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The metal shoes pictured here were used to punish people during the middle ages. The miscreant was placed in a yoke or the stocks, which secured their head and hands, and the metal shoes were placed on their feet. The idea was that they’d stand on their toes as long as they could, but eventually fatigue would make them step down, and when they did, those three metal spikes would drive into their heels.
It sounds monstrous, doesn’t it? Yet many people today voluntarily put themselves through torture by choosing shoes that can do just as much physical damage.
When buying a new pair of shoes, it’s important to choose wisely. And if you live with chronic ankle, foot, knee, hip or back pain, the right choice is even more important, as the wrong type of shoes can make your existing problem(s) worse.
In buying a new pair of shoes it makes good sense to avoid these shoe pitfalls:
Despite the attractiveness of wearing high heeled shoes, the list of potentially painful foot problems and muscle and joint injuries is long.
Sequeeze the front part of the foot, which can lead to structural pathologies in the feet, e.g. bunions.
Put the ankle into a plantar flexion (arching of the foot), which shorten the calf muscles.
Throw the pelvis forward, which produces a sway back (lumbar lordosis). This is a distortion that puts stress through the sacral iliac joints and low back.
Are unstable to walk on (especially spike heels) due to the minimal heel surface. This makes you more prone to ankle twist and falling.
Pointed Toe Shoes
A turkey has three long pointed toes – a human does not! If you wear pointed toed shoes, they will laterally compress the front part of your foot to make your toes conform within the boundaries of the shoe. This prevents your foot from functioning correctly when you walk.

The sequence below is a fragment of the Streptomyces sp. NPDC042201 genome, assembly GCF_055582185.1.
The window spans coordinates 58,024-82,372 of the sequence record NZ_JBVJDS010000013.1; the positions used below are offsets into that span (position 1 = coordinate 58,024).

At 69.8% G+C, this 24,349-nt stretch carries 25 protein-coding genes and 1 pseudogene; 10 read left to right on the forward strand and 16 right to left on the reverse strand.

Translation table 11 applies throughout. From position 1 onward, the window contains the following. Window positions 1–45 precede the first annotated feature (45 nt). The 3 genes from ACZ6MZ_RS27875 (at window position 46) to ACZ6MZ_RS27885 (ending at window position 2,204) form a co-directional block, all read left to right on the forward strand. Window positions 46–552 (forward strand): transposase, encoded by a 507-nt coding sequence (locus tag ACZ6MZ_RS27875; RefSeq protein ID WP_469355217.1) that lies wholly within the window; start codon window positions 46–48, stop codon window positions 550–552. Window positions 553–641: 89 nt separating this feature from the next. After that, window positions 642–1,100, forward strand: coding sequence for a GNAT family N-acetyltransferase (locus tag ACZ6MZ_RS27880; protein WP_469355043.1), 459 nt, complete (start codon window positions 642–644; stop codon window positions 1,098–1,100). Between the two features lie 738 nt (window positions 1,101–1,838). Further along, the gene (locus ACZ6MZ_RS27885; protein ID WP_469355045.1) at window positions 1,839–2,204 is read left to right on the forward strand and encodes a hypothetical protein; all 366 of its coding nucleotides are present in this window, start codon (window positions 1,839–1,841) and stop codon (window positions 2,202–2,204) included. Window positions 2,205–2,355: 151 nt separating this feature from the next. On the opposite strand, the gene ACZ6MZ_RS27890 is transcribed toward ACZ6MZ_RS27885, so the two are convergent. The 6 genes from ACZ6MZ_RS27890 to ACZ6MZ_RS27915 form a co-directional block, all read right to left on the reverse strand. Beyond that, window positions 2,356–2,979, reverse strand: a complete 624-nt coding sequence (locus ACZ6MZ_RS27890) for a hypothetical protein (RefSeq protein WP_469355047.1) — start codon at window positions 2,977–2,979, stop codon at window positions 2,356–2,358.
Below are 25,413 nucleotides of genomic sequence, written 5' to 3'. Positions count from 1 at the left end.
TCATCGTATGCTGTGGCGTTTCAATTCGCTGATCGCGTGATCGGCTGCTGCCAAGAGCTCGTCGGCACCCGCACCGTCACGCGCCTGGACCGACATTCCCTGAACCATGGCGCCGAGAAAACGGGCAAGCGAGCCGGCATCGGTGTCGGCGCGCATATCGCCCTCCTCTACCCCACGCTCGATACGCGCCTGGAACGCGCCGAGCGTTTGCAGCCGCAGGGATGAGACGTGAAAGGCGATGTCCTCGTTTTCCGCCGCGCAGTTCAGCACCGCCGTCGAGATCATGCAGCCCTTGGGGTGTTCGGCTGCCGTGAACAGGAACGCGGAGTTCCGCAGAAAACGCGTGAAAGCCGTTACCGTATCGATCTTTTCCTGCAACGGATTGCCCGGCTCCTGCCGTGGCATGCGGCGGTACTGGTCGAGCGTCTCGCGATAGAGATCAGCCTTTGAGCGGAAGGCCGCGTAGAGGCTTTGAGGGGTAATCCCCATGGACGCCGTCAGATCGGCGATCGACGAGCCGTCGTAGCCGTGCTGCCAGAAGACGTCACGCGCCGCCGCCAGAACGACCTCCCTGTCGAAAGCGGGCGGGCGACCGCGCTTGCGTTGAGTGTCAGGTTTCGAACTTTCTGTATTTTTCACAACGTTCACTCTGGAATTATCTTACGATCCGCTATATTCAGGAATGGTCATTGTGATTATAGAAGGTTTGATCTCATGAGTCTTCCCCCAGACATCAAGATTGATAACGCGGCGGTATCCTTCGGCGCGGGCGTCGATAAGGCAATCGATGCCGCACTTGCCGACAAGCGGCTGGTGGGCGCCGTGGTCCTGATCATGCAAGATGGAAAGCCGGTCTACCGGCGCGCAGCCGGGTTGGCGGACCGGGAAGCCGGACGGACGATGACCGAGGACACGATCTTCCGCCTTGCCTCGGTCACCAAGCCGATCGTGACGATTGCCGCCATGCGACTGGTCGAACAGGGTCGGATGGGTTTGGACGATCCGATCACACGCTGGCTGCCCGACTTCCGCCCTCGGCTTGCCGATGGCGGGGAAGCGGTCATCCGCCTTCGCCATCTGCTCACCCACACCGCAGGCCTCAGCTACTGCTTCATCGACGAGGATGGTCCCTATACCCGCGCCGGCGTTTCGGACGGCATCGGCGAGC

Pointed toe shoes can lead to structural changes in the front part of the foot, e.g. corns, calluses, ingrown nails and bunions. In addition to being uncomfortable, pointed toe shoes can also cause very ugly feet!
Athletic Shoes With Air or Foam Heels
Air and foam heel shoes are unstable because their synthetic non- rubber heels easily compress and deform. This leads to instability in your heel as you walk, which makes you more prone to ankle twists. Research suggests that you are also more prone to sport injuries when using air and gel heels.
Because they don’t last as long as harder heels; air and gel shoes have to be replaced more frequently.
Earth Shoes (also called negative heel shoes) put an unhealthy stretch on the calf muscles, making you more prone to tearing your Achilles tendon.
Rocker Bottom Shoes
Normally as you walk, you use your foot and leg muscles to move the weight of your body from your heel to you toes. But in using rocker bottom shoes, the rolling action is done for you, reducing the need to use your muscles. The result is that your foot and leg muscles (due to decreased use) get weaker the longer you use these shoes.
Choosing ‘Healthy’ Shoes
Thanks to shoe manufacturers who promote shoe fads (that ruin your feet and body) instead of shoes that promote wellness, many people are convinced that good shoes are unattractive and can only be found in orthopedic shoe stores.
Though this above notion is far from the truth, if your idea of a great pair of shoes is based solely on fad fashion extremes, then a slight attitude adjustment may be necessary if you also want to be comfortable.
It’s easy to find shoes that are both stylish and good for your body. Here are some guidelines:
- Ideally, heels should be no more that ½- 1inch in height.
- The toe box must be sufficiently tall and wide to allow the front part of your foot to sit comfortably in the shoe without being jammed into the toe box material of the shoe.
- The shoes should be roomy enough to allow your foot to, assume its natural shape without being compressed.
- The heel of the shoe should cradle the heel of the foot so that your heel doesn’t ride up and down as you walk, causing friction and calluses.
- Materials in the heels and soles should not easily compress when you walk- rubber heels and leather soles are best.
- Real leather allows your feet to breath. Fake leather or other synthetic materials like canvas hold the foot’s heat in the shoes. This can lead to excessive sweating and fungal infections in the nails and skin.
- The shoe must bend in the toe area to allow the foot to move naturally as you walk.
- Avoid rigid shoes or shoes that do not allow the feet to function as nature intended.
You can learn more about shoes; not only how to choose them wisely, but also how to determine if they are a contributing cause of your chronic pain, by reading these blog posts:
As you learn more about my innovative therapy, you may find that addressing and effectively treating your foot structure may be the missing link to ending your long time battle with unrelenting muscle and joint pain.